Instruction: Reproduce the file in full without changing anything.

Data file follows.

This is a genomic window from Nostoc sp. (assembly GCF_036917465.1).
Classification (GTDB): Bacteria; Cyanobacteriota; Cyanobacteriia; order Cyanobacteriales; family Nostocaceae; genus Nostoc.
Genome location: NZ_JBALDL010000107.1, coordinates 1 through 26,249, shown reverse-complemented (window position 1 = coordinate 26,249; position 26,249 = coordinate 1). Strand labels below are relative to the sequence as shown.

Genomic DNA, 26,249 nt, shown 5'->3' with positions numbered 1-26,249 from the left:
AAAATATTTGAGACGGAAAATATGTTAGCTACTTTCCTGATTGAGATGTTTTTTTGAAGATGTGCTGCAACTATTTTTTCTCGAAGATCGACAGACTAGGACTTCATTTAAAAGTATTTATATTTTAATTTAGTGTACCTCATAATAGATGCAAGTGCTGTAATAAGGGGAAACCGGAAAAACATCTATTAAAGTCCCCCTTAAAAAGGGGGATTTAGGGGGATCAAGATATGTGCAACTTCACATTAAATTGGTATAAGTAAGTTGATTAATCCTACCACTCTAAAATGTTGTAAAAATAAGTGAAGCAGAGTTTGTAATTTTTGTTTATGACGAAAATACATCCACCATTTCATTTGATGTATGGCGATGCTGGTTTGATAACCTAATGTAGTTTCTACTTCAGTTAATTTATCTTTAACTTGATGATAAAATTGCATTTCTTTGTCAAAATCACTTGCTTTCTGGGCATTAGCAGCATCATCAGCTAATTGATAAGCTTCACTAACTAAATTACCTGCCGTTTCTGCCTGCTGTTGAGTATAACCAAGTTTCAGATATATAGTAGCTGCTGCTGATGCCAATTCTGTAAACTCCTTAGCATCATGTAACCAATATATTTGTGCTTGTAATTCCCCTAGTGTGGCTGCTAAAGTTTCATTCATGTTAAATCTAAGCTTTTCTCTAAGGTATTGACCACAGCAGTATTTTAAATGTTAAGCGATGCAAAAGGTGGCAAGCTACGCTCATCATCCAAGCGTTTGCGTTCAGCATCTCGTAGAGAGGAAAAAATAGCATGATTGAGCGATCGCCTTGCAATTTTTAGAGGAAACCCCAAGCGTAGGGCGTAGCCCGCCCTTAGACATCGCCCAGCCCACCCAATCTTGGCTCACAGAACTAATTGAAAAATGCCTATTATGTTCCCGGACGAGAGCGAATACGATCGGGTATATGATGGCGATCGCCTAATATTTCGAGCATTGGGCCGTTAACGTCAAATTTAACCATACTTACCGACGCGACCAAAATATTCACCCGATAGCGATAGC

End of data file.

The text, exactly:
This is a genomic window from Nostoc sp. (assembly GCF_036917465.1).
Classification (GTDB): Bacteria; Cyanobacteriota; Cyanobacteriia; order Cyanobacteriales; family Nostocaceae; genus Nostoc.
Genome location: NZ_JBALDL010000107.1, coordinates 1 through 26,249, shown reverse-complemented (window position 1 = coordinate 26,249; position 26,249 = coordinate 1). Strand labels below are relative to the sequence as shown.

Genomic DNA, 26,249 nt, shown 5'->3' with positions numbered 1-26,249 from the left:
AAAATATTTGAGACGGAAAATATGTTAGCTACTTTCCTGATTGAGATGTTTTTTTGAAGATGTGCTGCAACTATTTTTTCTCGAAGATCGACAGACTAGGACTTCATTTAAAAGTATTTATATTTTAATTTAGTGTACCTCATAATAGATGCAAGTGCTGTAATAAGGGGAAACCGGAAAAACATCTATTAAAGTCCCCCTTAAAAAGGGGGATTTAGGGGGATCAAGATATGTGCAACTTCACATTAAATTGGTATAAGTAAGTTGATTAATCCTACCACTCTAAAATGTTGTAAAAATAAGTGAAGCAGAGTTTGTAATTTTTGTTTATGACGAAAATACATCCACCATTTCATTTGATGTATGGCGATGCTGGTTTGATAACCTAATGTAGTTTCTACTTCAGTTAATTTATCTTTAACTTGATGATAAAATTGCATTTCTTTGTCAAAATCACTTGCTTTCTGGGCATTAGCAGCATCATCAGCTAATTGATAAGCTTCACTAACTAAATTACCTGCCGTTTCTGCCTGCTGTTGAGTATAACCAAGTTTCAGATATATAGTAGCTGCTGCTGATGCCAATTCTGTAAACTCCTTAGCATCATGTAACCAATATATTTGTGCTTGTAATTCCCCTAGTGTGGCTGCTAAAGTTTCATTCATGTTAAATCTAAGCTTTTCTCTAAGGTATTGACCACAGCAGTATTTTAAATGTTAAGCGATGCAAAAGGTGGCAAGCTACGCTCATCATCCAAGCGTTTGCGTTCAGCATCTCGTAGAGAGGAAAAAATAGCATGATTGAGCGATCGCCTTGCAATTTTTAGAGGAAACCCCAAGCGTAGGGCGTAGCCCGCCCTTAGACATCGCCCAGCCCACCCAATCTTGGCTCACAGAACTAATTGAAAAATGCCTATTATGTTCCCGGACGAGAGCGAATACGATCGGGTATATGATGGCGATCGCCTAATATTTCGAGCATTGGGCCGTTAACGTCAAATTTAACCATACTTACCGACGCGACCAAAATATTCACCCGATAGCGATAGC